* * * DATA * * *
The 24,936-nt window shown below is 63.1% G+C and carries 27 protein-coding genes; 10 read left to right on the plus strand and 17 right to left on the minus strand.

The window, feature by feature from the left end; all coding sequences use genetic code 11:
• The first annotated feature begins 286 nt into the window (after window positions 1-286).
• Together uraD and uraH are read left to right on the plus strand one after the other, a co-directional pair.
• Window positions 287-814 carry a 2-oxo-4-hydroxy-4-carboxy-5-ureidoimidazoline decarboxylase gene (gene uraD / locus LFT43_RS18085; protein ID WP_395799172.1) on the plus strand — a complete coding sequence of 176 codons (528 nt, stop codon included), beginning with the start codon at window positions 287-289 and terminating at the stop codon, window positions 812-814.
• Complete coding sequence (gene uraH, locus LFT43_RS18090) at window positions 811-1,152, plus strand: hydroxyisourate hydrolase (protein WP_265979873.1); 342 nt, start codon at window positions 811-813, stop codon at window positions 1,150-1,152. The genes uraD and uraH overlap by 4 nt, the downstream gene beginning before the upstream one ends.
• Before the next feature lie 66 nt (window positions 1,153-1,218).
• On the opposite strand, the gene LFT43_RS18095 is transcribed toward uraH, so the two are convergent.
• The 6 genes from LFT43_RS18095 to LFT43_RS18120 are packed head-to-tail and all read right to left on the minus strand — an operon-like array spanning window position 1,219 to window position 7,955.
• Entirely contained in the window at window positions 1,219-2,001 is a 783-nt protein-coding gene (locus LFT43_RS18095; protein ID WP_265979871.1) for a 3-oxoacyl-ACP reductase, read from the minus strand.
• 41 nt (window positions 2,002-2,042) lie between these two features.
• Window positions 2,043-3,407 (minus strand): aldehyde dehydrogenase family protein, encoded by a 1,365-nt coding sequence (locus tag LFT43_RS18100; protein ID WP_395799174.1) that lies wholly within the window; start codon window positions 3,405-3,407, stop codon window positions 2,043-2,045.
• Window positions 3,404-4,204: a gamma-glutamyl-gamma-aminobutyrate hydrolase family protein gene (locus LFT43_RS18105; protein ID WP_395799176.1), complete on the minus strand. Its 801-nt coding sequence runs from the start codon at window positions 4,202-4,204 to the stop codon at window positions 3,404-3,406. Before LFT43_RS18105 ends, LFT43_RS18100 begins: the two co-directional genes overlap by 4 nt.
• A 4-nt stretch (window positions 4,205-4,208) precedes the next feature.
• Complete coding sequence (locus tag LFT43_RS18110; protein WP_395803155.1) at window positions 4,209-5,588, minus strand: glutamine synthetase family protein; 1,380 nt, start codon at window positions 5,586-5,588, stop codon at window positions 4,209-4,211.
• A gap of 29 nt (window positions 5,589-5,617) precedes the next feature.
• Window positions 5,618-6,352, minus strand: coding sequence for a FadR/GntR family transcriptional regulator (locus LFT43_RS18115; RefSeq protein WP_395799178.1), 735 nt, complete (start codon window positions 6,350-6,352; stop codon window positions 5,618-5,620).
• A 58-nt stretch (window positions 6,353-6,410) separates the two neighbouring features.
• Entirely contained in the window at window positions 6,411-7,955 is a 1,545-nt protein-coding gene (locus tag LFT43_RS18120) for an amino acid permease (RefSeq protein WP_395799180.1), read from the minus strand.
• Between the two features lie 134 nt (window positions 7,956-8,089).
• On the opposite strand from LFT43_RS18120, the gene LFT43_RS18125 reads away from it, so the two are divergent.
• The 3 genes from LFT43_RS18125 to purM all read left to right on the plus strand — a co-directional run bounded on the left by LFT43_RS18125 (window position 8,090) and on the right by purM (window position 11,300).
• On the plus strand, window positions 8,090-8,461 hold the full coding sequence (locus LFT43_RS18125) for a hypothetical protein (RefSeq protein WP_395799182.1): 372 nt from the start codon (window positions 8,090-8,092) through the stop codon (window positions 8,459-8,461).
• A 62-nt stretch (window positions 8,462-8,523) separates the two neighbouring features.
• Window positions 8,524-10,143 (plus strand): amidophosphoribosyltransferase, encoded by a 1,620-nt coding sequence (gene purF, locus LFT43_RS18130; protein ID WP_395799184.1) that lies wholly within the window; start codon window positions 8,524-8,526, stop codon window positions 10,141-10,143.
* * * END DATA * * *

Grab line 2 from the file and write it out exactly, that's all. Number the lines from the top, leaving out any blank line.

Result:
The window, feature by feature from the left end; all coding sequences use genetic code 11: